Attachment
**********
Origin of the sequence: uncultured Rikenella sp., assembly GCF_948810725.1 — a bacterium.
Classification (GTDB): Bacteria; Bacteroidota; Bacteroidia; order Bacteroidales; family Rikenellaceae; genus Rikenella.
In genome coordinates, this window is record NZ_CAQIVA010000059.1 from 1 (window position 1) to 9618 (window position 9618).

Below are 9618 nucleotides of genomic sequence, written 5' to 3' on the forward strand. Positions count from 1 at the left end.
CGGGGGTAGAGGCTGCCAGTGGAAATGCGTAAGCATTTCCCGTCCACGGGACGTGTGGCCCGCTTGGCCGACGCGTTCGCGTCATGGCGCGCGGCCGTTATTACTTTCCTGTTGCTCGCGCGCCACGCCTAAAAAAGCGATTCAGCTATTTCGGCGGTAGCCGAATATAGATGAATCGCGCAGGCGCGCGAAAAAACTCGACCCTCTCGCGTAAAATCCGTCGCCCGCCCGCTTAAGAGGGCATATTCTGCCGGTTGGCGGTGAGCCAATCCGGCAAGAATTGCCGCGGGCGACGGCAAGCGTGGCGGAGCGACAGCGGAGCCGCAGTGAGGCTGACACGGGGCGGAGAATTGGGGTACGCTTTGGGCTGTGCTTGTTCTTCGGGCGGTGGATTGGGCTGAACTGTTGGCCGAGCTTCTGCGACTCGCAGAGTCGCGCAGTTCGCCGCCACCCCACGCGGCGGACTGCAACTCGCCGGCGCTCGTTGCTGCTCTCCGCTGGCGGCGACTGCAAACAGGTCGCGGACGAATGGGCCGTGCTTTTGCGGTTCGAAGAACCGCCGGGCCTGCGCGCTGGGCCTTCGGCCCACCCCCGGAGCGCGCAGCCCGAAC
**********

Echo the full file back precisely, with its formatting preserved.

Origin of the sequence: uncultured Rikenella sp., assembly GCF_948810725.1 — a bacterium.
Classification (GTDB): Bacteria; Bacteroidota; Bacteroidia; order Bacteroidales; family Rikenellaceae; genus Rikenella.
In genome coordinates, this window is record NZ_CAQIVA010000059.1 from 1 (window position 1) to 9618 (window position 9618).

Below are 9618 nucleotides of genomic sequence, written 5' to 3' on the forward strand. Positions count from 1 at the left end.
CGGGGGTAGAGGCTGCCAGTGGAAATGCGTAAGCATTTCCCGTCCACGGGACGTGTGGCCCGCTTGGCCGACGCGTTCGCGTCATGGCGCGCGGCCGTTATTACTTTCCTGTTGCTCGCGCGCCACGCCTAAAAAAGCGATTCAGCTATTTCGGCGGTAGCCGAATATAGATGAATCGCGCAGGCGCGCGAAAAAACTCGACCCTCTCGCGTAAAATCCGTCGCCCGCCCGCTTAAGAGGGCATATTCTGCCGGTTGGCGGTGAGCCAATCCGGCAAGAATTGCCGCGGGCGACGGCAAGCGTGGCGGAGCGACAGCGGAGCCGCAGTGAGGCTGACACGGGGCGGAGAATTGGGGTACGCTTTGGGCTGTGCTTGTTCTTCGGGCGGTGGATTGGGCTGAACTGTTGGCCGAGCTTCTGCGACTCGCAGAGTCGCGCAGTTCGCCGCCACCCCACGCGGCGGACTGCAACTCGCCGGCGCTCGTTGCTGCTCTCCGCTGGCGGCGACTGCAAACAGGTCGCGGACGAATGGGCCGTGCTTTTGCGGTTCGAAGAACCGCCGGGCCTGCGCGCTGGGCCTTCGGCCCACCCCCGGAGCGCGCAGCCCGAAC